As a result of these fears, the plaintiffs demand that the defendants produce the "original wet ink signed mortgage and promissory note, " securitization documentation, and "each and every intervening agreement between any and all parties...." If these documents are not produced, the plaintiffs seek a quiet title to the property.

II. Motion to Remand

The plaintiffs filed a motion asking the court to remand this case to state court. They argue that this court has no federal question jurisdiction, as the claims are based solely on state law and seek state law remedies. They also argue that the court lacks diversity jurisdiction because the claims fail the $75, 000 damages threshold. Citing 28 U.S.C. § 1446(b)(2)(A), the plaintiffs also argue that GNMA's removal was improper because it failed to secure consent to removal from all other defendants. The plaintiffs' arguments rest on flawed assumptions, as the court explains below.

A. Jurisdictional Concerns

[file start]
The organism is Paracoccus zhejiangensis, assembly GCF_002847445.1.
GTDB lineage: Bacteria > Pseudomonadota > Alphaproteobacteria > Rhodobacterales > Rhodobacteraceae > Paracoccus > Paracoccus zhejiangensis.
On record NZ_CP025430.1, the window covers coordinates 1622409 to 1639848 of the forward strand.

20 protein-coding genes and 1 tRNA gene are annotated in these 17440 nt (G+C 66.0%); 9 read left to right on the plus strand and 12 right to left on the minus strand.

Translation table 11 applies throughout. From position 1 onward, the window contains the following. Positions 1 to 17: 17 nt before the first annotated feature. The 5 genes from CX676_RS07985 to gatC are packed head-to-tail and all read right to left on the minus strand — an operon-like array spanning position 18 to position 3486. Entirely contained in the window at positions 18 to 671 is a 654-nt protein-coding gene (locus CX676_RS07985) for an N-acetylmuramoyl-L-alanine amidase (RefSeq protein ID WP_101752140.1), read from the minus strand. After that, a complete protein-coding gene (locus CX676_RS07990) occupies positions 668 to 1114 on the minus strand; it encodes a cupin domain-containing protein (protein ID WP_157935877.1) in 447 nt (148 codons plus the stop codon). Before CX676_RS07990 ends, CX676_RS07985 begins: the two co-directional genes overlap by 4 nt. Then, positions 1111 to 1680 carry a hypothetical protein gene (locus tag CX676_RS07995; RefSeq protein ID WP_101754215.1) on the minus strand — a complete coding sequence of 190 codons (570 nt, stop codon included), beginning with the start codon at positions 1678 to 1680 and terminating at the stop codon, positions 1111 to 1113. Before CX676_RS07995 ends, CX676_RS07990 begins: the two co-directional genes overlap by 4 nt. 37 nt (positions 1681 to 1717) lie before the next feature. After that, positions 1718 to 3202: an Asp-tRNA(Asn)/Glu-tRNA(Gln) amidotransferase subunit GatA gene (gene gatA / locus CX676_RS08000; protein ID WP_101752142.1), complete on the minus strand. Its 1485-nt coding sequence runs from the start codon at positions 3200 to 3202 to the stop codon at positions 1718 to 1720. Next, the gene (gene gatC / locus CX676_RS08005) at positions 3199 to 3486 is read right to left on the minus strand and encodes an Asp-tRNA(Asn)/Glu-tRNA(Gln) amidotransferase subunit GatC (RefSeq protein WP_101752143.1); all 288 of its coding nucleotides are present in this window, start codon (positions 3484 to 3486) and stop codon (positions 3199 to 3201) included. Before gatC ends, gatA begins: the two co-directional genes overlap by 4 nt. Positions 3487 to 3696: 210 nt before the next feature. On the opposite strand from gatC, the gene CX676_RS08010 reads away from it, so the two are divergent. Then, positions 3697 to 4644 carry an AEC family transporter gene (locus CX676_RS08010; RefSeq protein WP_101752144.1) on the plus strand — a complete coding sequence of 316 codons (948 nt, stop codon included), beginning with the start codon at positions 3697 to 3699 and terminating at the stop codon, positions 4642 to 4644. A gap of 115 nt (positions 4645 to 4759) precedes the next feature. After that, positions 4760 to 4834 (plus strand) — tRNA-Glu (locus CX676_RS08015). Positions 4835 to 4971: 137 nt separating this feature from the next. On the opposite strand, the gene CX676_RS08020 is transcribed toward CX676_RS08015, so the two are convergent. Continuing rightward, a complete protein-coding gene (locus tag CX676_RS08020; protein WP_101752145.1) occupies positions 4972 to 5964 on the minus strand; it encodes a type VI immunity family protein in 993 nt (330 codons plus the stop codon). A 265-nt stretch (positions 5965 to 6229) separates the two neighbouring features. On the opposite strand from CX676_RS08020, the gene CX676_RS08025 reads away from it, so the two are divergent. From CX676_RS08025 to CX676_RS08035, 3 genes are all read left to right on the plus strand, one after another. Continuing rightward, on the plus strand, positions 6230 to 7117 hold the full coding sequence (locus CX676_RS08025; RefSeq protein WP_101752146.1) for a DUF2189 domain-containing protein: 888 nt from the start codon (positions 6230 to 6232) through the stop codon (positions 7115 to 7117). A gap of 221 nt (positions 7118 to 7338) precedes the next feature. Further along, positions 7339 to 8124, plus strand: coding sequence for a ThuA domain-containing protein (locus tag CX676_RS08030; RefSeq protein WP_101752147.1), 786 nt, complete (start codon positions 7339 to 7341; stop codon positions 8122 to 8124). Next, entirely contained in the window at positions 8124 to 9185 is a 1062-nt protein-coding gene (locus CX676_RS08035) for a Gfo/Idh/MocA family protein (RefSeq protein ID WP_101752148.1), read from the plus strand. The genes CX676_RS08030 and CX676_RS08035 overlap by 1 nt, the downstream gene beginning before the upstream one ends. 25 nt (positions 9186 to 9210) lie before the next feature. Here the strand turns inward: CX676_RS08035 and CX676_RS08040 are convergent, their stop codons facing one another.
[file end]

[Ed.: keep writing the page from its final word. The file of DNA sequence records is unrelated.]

Although diversity or federal question jurisdiction is generally required in all cases, this case presents an exception to the general rule. The United States and its agencies may remove any action brought under 28 U.S.C. § 2410. 28 U.S.C. § 1444 (2012). Although the pro se plaintiffs do not identify it as such, this case is brought against the GNMA, a United States agency, under 28 U.S.C. § 2410. Section 2410 is the only section authorizing a civil action against the United States or its agencies in state court to quiet title to real property. The plaintiffs identify their quiet title action as stemming from KAN. STAT. ANN. § 60-1002. However, a case brought against the GNMA based solely on Kansas law would fail, as the federal agency would be entitled to sovereign immunity. To clear that hurdle, the court must construe the action as one brought under § 2410, which waives sovereign immunity in quiet title cases. As a § 2410 action brought against a United States agency, the agency can remove the action to federal court under § 1444. The GNMA properly identified § 1444 as the basis for removal here.